SEA Reacts to GAO Report on Schedule F Implementation

SEA Reacts to GAO Report on Schedule F Implementation

WASHINGTON, DC – Today, Marcus Hill, Vice Chair of the Board of Directors for the Senior Executives Association (SEA) – the leading professional association responsible for representing, convening, and cultivating members of the Senior Executive Service (SES) and senior career leaders across the federal government – released the following statement regarding the Government Accountability Office’s (GAO) September 28, 2022 report on “Agency Responses and Perspectives on Former Executive Order to Create a New Schedule F Category of Federal Positions”:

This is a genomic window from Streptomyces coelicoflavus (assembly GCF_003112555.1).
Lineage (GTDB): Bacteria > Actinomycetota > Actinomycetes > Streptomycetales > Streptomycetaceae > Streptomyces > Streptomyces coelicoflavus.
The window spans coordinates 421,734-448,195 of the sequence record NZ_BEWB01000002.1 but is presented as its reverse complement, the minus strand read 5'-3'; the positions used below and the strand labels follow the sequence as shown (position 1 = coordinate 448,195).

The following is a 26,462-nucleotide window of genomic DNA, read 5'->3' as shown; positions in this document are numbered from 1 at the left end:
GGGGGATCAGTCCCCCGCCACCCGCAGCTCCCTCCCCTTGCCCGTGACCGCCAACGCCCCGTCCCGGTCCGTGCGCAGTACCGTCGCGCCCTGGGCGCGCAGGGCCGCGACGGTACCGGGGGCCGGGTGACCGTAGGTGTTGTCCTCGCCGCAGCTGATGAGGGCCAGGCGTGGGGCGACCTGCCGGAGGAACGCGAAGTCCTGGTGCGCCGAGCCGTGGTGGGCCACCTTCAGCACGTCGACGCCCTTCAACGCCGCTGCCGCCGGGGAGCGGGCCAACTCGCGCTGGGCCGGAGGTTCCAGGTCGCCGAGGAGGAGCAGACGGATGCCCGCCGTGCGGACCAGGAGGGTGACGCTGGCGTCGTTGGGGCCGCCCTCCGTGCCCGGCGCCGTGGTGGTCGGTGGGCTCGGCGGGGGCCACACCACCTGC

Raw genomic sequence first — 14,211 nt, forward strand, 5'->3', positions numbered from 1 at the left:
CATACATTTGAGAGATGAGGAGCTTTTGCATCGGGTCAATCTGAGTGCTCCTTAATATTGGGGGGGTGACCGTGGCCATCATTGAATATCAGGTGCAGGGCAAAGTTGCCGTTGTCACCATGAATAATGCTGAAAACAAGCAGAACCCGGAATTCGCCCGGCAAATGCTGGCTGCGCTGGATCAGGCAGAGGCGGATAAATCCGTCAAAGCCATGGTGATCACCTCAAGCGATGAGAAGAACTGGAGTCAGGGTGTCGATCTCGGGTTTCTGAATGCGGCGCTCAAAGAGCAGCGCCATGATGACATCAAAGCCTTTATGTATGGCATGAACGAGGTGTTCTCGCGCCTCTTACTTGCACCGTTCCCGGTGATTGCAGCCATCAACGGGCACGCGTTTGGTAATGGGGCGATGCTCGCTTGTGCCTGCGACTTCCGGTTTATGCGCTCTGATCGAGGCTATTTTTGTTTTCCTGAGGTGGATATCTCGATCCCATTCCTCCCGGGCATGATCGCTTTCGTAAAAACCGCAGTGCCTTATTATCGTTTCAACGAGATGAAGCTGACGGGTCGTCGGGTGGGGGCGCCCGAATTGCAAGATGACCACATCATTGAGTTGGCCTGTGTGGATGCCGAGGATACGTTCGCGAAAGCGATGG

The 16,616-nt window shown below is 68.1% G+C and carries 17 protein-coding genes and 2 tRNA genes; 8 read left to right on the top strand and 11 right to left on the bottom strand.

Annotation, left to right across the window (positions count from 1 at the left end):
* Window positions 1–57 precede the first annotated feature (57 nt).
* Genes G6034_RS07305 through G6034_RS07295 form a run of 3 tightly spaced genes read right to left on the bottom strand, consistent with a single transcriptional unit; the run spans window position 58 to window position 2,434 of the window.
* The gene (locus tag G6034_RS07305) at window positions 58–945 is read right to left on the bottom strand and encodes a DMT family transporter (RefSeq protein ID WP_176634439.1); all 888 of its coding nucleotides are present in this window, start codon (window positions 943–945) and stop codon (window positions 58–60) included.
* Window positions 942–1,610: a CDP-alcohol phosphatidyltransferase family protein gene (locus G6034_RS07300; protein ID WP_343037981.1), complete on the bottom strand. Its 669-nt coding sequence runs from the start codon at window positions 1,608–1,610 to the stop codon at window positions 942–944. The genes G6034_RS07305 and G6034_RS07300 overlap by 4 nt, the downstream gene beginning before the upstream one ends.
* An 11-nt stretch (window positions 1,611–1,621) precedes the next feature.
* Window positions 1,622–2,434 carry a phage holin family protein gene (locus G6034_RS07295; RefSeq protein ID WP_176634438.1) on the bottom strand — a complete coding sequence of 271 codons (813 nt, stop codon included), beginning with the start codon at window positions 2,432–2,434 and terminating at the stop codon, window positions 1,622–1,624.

“The Government Accountability Office (GAO) report on Schedule F implementation underscores the need for Congressional action to safeguard and uphold the merit system. The Executive Order itself (E.O. 13957) provided little clarity on the scope of the order, leaving some agencies, like the Office of Management and Budget (OMB), to conclude 68 percent of their workforce could be stripped of due process protections. Meanwhile, some agencies, like the U.S. International Boundary and Water Commission, only identified 2 percent of their workforce that would be eligible to transition into Schedule F. The order empowered partisan agency heads to take control over what is meant to be an apolitical workforce. Overall, the order resulted in confusion and mismanagement at the expense of the merit system and government efficiency,” Hill explained. “The Office of Personnel Management (OPM) should take the lead in resolving this confusion and preventing mismanagement. Unfortunately, as GAO highlights, OPM took a back seat approach–waiting for agencies to experience issues before making attempts to provide clarity through implementing regulations. Again, this only compounds the issues at the expense of taxpayer services and employee protections. SEA continues to advocate for investment in OPM to increase their capacity to effectively address issues such as Schedule F that undermine the merit system and, in the alternative, lead change necessary for meaningful federal workforce modernization.”